Firstly, a confession: I never would’ve known about this movie had it not been for Gerry Butler‘s involvement. Right after I fell for him in Phantom of the Opera, I knew I had to watch everything else he’s in. Boy, am I glad I did as I LOVE this movie and it holds up really well with each repeat viewing.
The story takes place in a picturesque little town in Scotland. It centers around a single mom, Lizzie (Emily Mortimer) who hires a “dad” for a day for her deaf son, Frankie. The family of three— Lizzie, her mom and Frankie— have been constantly on the move since she left her husband. Over the years, Lizzie has been pretending to be Frankie’s dad through the letters she writes to him (thus the title). It’s all good until the made-up ship where he supposedly sails on actually existed and is about to dock in their town. Frankie makes a bet with his friend that he’d finally meet his father, forcing Lizzie to find a man to fill that role.
The story pretty much picks up when the Lizzie meets the Stranger (Butler), a man with no past and no future, at a coffee shop. Butler’s magnetic presence pretty much grabs you the moment he orders his coffee (“Americano, strong!” in that irresistible Scottish brogue of his). The two days they spend together is truly the heart of the movie. The chemistry between him, Lizzie and Frankie is wonderful, and surprises abound as they discover each other. The moments between the Stranger and Frankie are incredibly touching as well, most of them happens without hardly any words being spoken as they stroll the beautiful Scottish locales together.
The father and son relationship, albeit a pseudo one, is heartwarming. The bond they share in such a short amount of time makes you wish they were a real family. There’s also a little romance mixed in, but it’s done in the most delightfully subtle way. My all-time favorite part in this movie is the doorway scene with the longest pre-kiss moment in movie history! Love is sweetest when you least expect it… as it catches both Lizzie and the Stranger completely off guard.
Director Shona Auerbach not only picked the right actors for the roles, but allowed them to shine in them. Young Scottish actor Jack McElhone is quite a revelation in the title role, convincingly portraying someone with a hearing disability. As he barely had any speaking lines, he had to act mostly with gestures and facial expressions, but he pulled it off remarkably. Mortimer is hugely sympathetic as the lonely single mother who’s still haunted by her dark past. You know Lizzie way over-protective of Frankie and her decision may be questionable, but you can’t help but feel for her. She’s definitely one of my all-time favorite movie moms. In the dance scene between her and the Stranger, her vulnerability and yearning for something special in her life is palpable. I also want to mention Sharon Small who’s also wonderful as Lizzie’s compassionate friend, Marie.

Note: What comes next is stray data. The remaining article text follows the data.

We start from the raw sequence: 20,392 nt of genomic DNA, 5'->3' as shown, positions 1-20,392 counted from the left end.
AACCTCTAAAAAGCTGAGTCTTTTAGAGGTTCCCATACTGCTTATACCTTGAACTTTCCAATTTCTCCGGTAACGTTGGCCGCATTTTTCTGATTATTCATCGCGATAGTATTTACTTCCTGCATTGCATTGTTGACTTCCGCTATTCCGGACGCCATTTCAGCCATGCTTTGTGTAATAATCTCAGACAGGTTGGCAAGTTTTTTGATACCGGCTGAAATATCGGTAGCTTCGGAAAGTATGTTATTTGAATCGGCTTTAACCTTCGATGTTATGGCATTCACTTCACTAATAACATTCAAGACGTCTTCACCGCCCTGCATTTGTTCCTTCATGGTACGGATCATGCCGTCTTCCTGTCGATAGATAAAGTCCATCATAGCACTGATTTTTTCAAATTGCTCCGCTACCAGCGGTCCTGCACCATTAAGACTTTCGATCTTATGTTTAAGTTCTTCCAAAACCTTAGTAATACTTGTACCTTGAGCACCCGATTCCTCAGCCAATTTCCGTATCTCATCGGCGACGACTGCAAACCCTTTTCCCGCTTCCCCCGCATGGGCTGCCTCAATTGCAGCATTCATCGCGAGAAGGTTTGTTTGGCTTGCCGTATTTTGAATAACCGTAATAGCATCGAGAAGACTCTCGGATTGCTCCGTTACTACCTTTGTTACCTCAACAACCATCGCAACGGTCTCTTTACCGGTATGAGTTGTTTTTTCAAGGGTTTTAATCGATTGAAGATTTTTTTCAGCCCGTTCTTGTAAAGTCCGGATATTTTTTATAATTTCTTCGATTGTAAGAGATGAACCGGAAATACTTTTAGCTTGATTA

As for Butler, after following his career for 5+ years now, this is one of my all-time favorite performances. It’s a quiet and understated role that truly shows his dramatic chops as well as his on-screen charisma. What I love about Butler as an actor is how expressive he is. When he learns of a devastating secret about Frankie’s deafness, he deftly conveys his emotion with his eyes and subtle gestures. I would love to see him do a role like this again and find a director who knows how to capture his full potential.
The beautiful performances are harmonized with an evoking soundtrack and gorgeous scenery (set in Greenock, Scotland, near where GB grew up). I especially love Damien Rice‘s song Delicate used in the ‘skipping rock’ scene. I can’t recommend this film enough. Anytime you need a break from mainstream Hollywood fares, rent this tiny but poignant indie pronto!
For those of you who’ve seen this film, I’d love to hear what you think.